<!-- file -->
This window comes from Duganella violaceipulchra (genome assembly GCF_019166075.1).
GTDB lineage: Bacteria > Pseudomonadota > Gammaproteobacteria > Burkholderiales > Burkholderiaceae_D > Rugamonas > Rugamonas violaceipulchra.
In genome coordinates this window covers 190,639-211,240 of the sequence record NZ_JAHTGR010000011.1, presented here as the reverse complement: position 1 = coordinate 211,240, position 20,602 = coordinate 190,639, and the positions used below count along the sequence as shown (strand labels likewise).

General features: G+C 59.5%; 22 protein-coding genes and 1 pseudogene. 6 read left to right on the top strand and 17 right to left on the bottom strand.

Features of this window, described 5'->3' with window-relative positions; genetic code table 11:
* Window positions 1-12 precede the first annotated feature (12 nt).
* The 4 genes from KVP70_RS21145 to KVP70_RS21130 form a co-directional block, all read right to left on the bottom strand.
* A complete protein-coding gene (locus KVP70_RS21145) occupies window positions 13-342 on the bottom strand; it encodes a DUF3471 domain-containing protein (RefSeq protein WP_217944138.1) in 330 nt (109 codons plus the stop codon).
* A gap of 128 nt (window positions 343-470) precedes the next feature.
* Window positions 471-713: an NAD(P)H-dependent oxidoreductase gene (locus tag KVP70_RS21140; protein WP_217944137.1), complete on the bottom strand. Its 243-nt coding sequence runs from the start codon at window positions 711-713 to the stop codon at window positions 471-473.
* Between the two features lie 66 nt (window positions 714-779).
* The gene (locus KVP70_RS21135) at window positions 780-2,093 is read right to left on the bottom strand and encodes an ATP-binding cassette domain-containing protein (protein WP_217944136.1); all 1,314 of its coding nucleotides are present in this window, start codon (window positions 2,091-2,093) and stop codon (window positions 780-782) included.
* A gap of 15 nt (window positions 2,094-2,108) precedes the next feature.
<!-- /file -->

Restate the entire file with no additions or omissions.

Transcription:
This window comes from Duganella violaceipulchra (genome assembly GCF_019166075.1).
GTDB lineage: Bacteria > Pseudomonadota > Gammaproteobacteria > Burkholderiales > Burkholderiaceae_D > Rugamonas > Rugamonas violaceipulchra.
In genome coordinates this window covers 190,639-211,240 of the sequence record NZ_JAHTGR010000011.1, presented here as the reverse complement: position 1 = coordinate 211,240, position 20,602 = coordinate 190,639, and the positions used below count along the sequence as shown (strand labels likewise).

General features: G+C 59.5%; 22 protein-coding genes and 1 pseudogene. 6 read left to right on the top strand and 17 right to left on the bottom strand.

Features of this window, described 5'->3' with window-relative positions; genetic code table 11:
* Window positions 1-12 precede the first annotated feature (12 nt).
* The 4 genes from KVP70_RS21145 to KVP70_RS21130 form a co-directional block, all read right to left on the bottom strand.
* A complete protein-coding gene (locus KVP70_RS21145) occupies window positions 13-342 on the bottom strand; it encodes a DUF3471 domain-containing protein (RefSeq protein WP_217944138.1) in 330 nt (109 codons plus the stop codon).
* A gap of 128 nt (window positions 343-470) precedes the next feature.
* Window positions 471-713: an NAD(P)H-dependent oxidoreductase gene (locus tag KVP70_RS21140; protein WP_217944137.1), complete on the bottom strand. Its 243-nt coding sequence runs from the start codon at window positions 711-713 to the stop codon at window positions 471-473.
* Between the two features lie 66 nt (window positions 714-779).
* The gene (locus KVP70_RS21135) at window positions 780-2,093 is read right to left on the bottom strand and encodes an ATP-binding cassette domain-containing protein (protein WP_217944136.1); all 1,314 of its coding nucleotides are present in this window, start codon (window positions 2,091-2,093) and stop codon (window positions 780-782) included.
* A gap of 15 nt (window positions 2,094-2,108) precedes the next feature.